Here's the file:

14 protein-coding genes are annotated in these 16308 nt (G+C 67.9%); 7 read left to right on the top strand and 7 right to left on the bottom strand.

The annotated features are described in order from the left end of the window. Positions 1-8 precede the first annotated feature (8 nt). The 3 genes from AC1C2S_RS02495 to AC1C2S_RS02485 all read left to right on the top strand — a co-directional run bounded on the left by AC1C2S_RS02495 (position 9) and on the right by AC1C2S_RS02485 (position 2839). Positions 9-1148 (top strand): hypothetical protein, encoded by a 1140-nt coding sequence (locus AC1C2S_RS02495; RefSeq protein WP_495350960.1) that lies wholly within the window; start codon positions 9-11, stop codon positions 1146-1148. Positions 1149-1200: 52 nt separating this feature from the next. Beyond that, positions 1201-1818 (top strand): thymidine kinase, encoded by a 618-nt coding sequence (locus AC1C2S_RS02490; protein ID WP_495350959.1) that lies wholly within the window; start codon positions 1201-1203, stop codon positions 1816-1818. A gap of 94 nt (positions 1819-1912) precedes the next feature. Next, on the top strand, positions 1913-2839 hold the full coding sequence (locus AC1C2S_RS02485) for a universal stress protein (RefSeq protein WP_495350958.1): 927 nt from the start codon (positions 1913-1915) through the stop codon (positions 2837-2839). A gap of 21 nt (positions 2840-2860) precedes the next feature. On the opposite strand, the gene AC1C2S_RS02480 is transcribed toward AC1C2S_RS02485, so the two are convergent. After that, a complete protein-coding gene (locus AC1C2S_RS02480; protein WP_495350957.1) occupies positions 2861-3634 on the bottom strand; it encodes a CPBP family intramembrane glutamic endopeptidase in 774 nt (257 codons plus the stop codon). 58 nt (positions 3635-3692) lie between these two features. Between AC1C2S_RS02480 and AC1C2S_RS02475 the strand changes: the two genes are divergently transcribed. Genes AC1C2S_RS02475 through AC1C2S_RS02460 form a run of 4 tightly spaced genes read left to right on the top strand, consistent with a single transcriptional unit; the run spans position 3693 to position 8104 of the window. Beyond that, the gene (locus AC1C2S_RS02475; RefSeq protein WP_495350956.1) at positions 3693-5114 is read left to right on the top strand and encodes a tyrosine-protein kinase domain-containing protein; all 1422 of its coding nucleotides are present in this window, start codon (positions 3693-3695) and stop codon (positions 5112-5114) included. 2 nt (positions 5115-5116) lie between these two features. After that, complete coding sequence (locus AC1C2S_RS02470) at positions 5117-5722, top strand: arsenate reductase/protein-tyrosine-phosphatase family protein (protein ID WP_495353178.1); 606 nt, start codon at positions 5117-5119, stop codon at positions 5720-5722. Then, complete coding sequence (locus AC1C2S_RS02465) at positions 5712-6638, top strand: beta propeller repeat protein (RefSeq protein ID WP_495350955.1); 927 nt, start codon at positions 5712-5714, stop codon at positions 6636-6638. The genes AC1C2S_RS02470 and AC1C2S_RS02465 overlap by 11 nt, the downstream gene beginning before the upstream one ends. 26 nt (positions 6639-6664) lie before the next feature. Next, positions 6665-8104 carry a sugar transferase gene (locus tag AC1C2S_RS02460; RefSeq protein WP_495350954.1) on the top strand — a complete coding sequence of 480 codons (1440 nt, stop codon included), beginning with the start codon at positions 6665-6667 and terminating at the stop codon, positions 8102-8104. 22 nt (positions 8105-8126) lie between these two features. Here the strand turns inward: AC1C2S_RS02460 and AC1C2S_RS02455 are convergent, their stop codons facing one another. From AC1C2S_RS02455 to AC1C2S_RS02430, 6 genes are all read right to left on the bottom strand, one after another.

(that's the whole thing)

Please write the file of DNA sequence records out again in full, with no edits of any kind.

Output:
14 protein-coding genes are annotated in these 16308 nt (G+C 67.9%); 7 read left to right on the top strand and 7 right to left on the bottom strand.

The annotated features are described in order from the left end of the window. Positions 1-8 precede the first annotated feature (8 nt). The 3 genes from AC1C2S_RS02495 to AC1C2S_RS02485 all read left to right on the top strand — a co-directional run bounded on the left by AC1C2S_RS02495 (position 9) and on the right by AC1C2S_RS02485 (position 2839). Positions 9-1148 (top strand): hypothetical protein, encoded by a 1140-nt coding sequence (locus AC1C2S_RS02495; RefSeq protein WP_495350960.1) that lies wholly within the window; start codon positions 9-11, stop codon positions 1146-1148. Positions 1149-1200: 52 nt separating this feature from the next. Beyond that, positions 1201-1818 (top strand): thymidine kinase, encoded by a 618-nt coding sequence (locus AC1C2S_RS02490; protein ID WP_495350959.1) that lies wholly within the window; start codon positions 1201-1203, stop codon positions 1816-1818. A gap of 94 nt (positions 1819-1912) precedes the next feature. Next, on the top strand, positions 1913-2839 hold the full coding sequence (locus AC1C2S_RS02485) for a universal stress protein (RefSeq protein WP_495350958.1): 927 nt from the start codon (positions 1913-1915) through the stop codon (positions 2837-2839). A gap of 21 nt (positions 2840-2860) precedes the next feature. On the opposite strand, the gene AC1C2S_RS02480 is transcribed toward AC1C2S_RS02485, so the two are convergent. After that, a complete protein-coding gene (locus AC1C2S_RS02480; protein WP_495350957.1) occupies positions 2861-3634 on the bottom strand; it encodes a CPBP family intramembrane glutamic endopeptidase in 774 nt (257 codons plus the stop codon). 58 nt (positions 3635-3692) lie between these two features. Between AC1C2S_RS02480 and AC1C2S_RS02475 the strand changes: the two genes are divergently transcribed. Genes AC1C2S_RS02475 through AC1C2S_RS02460 form a run of 4 tightly spaced genes read left to right on the top strand, consistent with a single transcriptional unit; the run spans position 3693 to position 8104 of the window. Beyond that, the gene (locus AC1C2S_RS02475; RefSeq protein WP_495350956.1) at positions 3693-5114 is read left to right on the top strand and encodes a tyrosine-protein kinase domain-containing protein; all 1422 of its coding nucleotides are present in this window, start codon (positions 3693-3695) and stop codon (positions 5112-5114) included. 2 nt (positions 5115-5116) lie between these two features. After that, complete coding sequence (locus AC1C2S_RS02470) at positions 5117-5722, top strand: arsenate reductase/protein-tyrosine-phosphatase family protein (protein ID WP_495353178.1); 606 nt, start codon at positions 5117-5119, stop codon at positions 5720-5722. Then, complete coding sequence (locus AC1C2S_RS02465) at positions 5712-6638, top strand: beta propeller repeat protein (RefSeq protein ID WP_495350955.1); 927 nt, start codon at positions 5712-5714, stop codon at positions 6636-6638. The genes AC1C2S_RS02470 and AC1C2S_RS02465 overlap by 11 nt, the downstream gene beginning before the upstream one ends. 26 nt (positions 6639-6664) lie before the next feature. Next, positions 6665-8104 carry a sugar transferase gene (locus tag AC1C2S_RS02460; RefSeq protein WP_495350954.1) on the top strand — a complete coding sequence of 480 codons (1440 nt, stop codon included), beginning with the start codon at positions 6665-6667 and terminating at the stop codon, positions 8102-8104. 22 nt (positions 8105-8126) lie between these two features. Here the strand turns inward: AC1C2S_RS02460 and AC1C2S_RS02455 are convergent, their stop codons facing one another. From AC1C2S_RS02455 to AC1C2S_RS02430, 6 genes are all read right to left on the bottom strand, one after another.